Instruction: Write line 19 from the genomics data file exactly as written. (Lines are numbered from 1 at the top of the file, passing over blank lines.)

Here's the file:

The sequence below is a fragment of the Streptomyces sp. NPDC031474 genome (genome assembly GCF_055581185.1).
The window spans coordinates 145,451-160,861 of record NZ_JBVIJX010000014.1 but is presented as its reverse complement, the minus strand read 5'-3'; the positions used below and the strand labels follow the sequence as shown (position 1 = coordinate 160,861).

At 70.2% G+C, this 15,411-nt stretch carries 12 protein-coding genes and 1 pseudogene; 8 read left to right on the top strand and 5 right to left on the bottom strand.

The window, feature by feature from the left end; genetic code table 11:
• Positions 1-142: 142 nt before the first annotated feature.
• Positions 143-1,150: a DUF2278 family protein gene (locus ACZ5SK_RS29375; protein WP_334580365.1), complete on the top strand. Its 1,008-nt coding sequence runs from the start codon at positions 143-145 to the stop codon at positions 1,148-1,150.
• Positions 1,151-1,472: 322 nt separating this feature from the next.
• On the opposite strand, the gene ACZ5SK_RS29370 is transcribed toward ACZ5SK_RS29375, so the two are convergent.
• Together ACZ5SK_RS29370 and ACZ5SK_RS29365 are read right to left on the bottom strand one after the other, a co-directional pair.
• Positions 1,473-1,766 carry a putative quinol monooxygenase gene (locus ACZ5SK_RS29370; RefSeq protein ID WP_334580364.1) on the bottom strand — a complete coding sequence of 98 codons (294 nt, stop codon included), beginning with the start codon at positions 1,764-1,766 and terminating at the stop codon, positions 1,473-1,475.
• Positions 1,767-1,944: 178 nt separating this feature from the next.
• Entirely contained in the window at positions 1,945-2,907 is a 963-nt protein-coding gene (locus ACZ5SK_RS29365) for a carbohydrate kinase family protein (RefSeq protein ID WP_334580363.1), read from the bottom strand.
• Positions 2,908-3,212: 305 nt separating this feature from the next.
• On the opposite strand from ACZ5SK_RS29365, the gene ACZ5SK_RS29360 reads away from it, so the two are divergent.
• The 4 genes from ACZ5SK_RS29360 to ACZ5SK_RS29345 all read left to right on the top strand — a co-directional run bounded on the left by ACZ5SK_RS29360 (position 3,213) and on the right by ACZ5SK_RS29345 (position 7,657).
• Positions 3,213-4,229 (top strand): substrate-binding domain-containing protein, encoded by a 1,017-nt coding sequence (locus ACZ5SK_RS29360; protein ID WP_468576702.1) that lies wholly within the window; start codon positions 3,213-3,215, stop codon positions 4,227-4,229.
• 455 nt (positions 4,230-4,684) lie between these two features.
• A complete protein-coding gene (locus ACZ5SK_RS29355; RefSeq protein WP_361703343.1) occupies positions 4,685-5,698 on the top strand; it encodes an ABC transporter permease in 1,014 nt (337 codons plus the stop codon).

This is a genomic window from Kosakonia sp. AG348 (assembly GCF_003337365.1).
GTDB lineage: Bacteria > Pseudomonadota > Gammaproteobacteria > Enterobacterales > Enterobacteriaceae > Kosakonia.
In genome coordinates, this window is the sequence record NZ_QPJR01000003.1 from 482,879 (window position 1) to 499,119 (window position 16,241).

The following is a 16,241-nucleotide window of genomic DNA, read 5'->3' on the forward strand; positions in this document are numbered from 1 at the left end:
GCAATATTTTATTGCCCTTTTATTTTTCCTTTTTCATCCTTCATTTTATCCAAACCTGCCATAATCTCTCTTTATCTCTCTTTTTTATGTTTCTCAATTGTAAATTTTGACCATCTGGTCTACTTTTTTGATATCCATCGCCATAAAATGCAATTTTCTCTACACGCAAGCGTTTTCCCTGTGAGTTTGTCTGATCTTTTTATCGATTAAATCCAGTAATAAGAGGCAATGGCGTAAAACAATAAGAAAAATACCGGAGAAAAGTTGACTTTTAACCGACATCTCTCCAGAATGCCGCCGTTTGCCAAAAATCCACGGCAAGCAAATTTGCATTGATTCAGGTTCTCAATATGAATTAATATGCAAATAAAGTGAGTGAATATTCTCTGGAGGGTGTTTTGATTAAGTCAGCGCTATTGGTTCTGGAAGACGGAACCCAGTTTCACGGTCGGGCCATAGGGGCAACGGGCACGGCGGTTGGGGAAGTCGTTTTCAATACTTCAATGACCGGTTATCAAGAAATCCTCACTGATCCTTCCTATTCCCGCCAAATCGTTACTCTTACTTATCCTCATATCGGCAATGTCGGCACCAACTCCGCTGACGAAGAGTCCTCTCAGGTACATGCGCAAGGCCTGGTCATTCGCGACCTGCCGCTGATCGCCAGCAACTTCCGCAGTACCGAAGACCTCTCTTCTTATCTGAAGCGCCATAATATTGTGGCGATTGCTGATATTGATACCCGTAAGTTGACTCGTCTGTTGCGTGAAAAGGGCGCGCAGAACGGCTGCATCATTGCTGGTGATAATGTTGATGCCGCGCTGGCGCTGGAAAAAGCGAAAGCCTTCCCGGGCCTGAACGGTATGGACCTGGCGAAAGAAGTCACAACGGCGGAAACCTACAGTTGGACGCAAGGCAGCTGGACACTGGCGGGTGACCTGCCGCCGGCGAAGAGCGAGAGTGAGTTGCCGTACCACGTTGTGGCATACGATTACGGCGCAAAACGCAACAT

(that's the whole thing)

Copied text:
This is a genomic window from Kosakonia sp. AG348 (assembly GCF_003337365.1).